They say that you should not judge a book by its cover. But boy of boy does the box pack of this motherboard look awesome. The all black material, reminiscent of the hardware inside, with the big Aorus hawk and name up-front shows that Gigabyte means business with this board. The back is plastered with information and mouth watering specs. On the inside you get the first glimpse of this beauty wrapped in an anti-static bag. underneath the board are a ton of things including 4 SATA 6.0 cables, a sturdy dual SLI bridge, rear I/O panel which surprisingly had cushioning on the back, RGBW extension cable, a thick user manual and more.
This ATX motherboard gets a black matte finish all around which is nicely complimented by the white and grey colour shields. Build wise the motherboard feels sturdy and meant to last. I especially liked the chiseled out heatsink for the chipset complete with the Aorus branding. As indicated by the name this board comes with the Z270 Express chipset and towards the top you will find the LGA 1151 CPU socket that supports both 6th and 7th Gen Intel Core processors. Just on the right of that are the 4 dual channel DDR4 RAM slots that can support up to a total of 64GB of memory running at a 4000MHz.
Coming to the list of connectors at the back, you get 5 x USB 3.1 Gen 1 ports, 1 x USB 3.1 Gen 2 port, 1 x USB 3.1 Type-C with support for Intel's Thunderbolt technology for super fast transfer rates of up to 40GB/s, a single PS2 port, 1 x Display port, 1 x HDMI port, 2 x LAN connectors and 5 audio jacks. It is obvious that anyone who buys this board will also be stacking a lot of heavy duty hardware on it. Keeping this in mind Aorus has planted a total of 8 fan headers on the board to connect enough cooling solutions to keep your rig running at cool temperatures. Apart from the USB ports in the rear, there are two USB 3.0 header which can be used for connecting to the front ports of your PC case. You get plenty of storage options thanks to 6 x SATA 6.0 ports, a U.2 port and 2 x M.2 ports which support Intel Optane memory. The lower left half of the board has 3 x PCI-E 3.0x16 ports and 3 x PCI-E 1.0 ports. One thing to appreciate is that all the PCI-E 3.0 and RAM slots are reinforced which is good news for gamers that own graphics cards heavy enough to crush a small kid under their weight.
Now comes the turn to talk about the RGBW LEDs spread across the board. First off, they are simply gorgeous. You can change the colour that they emit, you can cycle between the various modes like strobe, breathe, constant and even switch the lights off completely (but where is the fun in that?). There are also options to change the lighting behavior for some selected areas of the board. You can control all of this on your desktop by using the Aorus RGB Fusion app or by diving into the motherboard's BIOS. The BIOS interface itself looks neat and is mostly easy to navigate around. You can even use your mouse in the BIOS menu but I would not recommend that as the mouse pointer lags and you will be better off using the keyboard instead. If you have or plan to have RGB strips for your case then you can connect those to the RGB header found on the board and control them via the RGB Fusion app. What is more thrilling is the fact that Gigabyte has been rolling out news of RGB Fusion supporting various products like the Corsair Vengeance RGB RAMs. This makes the RGB bait even more luring for PC enthusiasts that love to customise the look of their hardware.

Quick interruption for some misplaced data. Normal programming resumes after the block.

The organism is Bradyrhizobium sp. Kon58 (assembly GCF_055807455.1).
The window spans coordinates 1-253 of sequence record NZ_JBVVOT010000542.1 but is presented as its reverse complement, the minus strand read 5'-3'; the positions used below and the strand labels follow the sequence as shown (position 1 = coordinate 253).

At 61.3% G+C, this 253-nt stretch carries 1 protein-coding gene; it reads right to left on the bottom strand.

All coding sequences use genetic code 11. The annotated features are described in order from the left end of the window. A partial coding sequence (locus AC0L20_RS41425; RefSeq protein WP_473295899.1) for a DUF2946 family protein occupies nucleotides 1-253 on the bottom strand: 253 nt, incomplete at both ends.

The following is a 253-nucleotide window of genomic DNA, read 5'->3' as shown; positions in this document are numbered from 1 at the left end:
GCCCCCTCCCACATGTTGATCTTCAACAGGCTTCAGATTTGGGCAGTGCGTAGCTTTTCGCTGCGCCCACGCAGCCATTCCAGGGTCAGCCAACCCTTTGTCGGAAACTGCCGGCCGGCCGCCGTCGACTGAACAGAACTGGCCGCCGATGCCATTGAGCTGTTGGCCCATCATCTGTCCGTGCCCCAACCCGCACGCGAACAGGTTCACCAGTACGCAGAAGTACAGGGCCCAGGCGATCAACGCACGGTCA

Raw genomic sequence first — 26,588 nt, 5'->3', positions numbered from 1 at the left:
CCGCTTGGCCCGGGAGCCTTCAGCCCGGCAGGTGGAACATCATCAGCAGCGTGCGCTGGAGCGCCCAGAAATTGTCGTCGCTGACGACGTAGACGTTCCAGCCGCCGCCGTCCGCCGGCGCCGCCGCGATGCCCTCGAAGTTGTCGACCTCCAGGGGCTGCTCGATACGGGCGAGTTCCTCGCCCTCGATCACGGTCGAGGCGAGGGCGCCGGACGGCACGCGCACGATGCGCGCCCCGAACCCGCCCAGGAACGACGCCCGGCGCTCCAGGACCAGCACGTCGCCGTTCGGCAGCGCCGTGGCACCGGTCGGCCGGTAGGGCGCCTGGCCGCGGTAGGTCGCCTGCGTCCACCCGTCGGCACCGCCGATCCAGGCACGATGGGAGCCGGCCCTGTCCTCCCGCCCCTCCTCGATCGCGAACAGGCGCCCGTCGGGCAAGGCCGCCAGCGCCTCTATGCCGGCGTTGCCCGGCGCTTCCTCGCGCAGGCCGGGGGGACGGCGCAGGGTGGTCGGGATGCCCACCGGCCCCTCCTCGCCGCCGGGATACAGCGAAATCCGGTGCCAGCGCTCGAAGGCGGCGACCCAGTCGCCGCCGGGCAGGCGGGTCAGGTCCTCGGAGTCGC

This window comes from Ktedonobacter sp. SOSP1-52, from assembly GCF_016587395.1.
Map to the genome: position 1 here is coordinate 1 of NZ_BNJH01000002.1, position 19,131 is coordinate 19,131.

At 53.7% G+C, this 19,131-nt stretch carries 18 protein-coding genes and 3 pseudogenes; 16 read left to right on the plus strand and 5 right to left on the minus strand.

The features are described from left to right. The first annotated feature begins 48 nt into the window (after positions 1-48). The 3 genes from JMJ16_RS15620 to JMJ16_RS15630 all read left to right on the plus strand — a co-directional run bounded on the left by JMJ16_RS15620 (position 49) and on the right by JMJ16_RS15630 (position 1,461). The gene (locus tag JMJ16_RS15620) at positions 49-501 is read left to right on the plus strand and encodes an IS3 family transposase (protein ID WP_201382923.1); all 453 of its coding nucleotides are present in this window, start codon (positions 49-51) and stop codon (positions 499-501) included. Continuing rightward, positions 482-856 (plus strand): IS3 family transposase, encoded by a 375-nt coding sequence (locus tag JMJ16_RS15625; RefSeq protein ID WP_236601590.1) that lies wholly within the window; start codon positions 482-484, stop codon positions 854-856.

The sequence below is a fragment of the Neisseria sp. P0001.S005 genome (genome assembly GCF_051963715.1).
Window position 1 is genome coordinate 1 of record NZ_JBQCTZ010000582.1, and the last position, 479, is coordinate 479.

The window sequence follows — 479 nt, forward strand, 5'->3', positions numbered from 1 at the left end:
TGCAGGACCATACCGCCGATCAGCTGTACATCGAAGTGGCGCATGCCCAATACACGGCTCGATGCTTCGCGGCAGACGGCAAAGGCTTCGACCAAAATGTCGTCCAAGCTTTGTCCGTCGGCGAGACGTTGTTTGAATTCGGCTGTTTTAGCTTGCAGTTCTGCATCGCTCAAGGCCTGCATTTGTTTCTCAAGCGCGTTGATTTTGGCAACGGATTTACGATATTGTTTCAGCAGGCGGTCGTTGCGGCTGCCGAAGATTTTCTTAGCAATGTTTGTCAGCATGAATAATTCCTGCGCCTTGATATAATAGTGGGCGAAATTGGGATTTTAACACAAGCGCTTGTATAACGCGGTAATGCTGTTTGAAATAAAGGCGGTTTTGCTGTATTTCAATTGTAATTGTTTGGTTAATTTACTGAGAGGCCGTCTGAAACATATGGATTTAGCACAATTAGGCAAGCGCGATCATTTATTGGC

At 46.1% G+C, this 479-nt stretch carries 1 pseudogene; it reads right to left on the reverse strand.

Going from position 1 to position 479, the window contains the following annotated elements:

There is a handy power button on the board which is great for people who have open bench type system. Just beside the power button are the ECO and OC buttons. In the Eco mode the CPU draws less power and the OC mode obviously comes in use while overclocking. Overclocking on this board is actually pretty fantastic. It comes with Turbo B-clock and we could easily make our Intel Core i7 7700k run at a stable 4.7GHz. Same was the case with the RAM sticks. Using the XMP profiles was just a matter of selecting a preset from the drop-down menu. There is also a Debug LED panel that can save you a lot of time as it displays specific codes that can correspond to specific problems which could be the cause of your system not starting. The Gaming 7 also gets dual BIOS, meaning you can switch to a backup BIOS should something go terribly wrong with the first one.
Creative SoundCore 3D takes care of the audio duties for this board and provides a rich experience be it while playing games, watching movies or listening to music. The whole audio interface is shielded to avoid any electrical noise from interfering with the sound. The same is reflected in the top two rear USB 3.1 and the 3.5mm audio ports which are all gold plated to provide minimal electrical interference. There is also a switch on the board itself that allows you to increase the audio gain.
So what is my final take on the Aorus Z270X Gaming 7 motherboard? It is certainly a fantastic board that can do all that a gamer would want and even more (supporting Intel Optane technology, which is not even out yet)! The smooth and stable overclocking experience that you get with this board is as good as the various controls you get over the RGB lighting. This board scores high in the looks department as well and all of this makes the board worth the money that you spend on it. One thing to note however is that, the Z270 series as a whole is not vastly superior to the Z170 series of boards. This means that if you find yourself on a tight budget then you can opt for a Z170 motherboard as they also support 6th and 7th gen Intel Core processors. But if you want nothing but the best for your system then you would not regret spending around 22,000-23,000 on the Aorus Z270X Gaming 7 motherboard.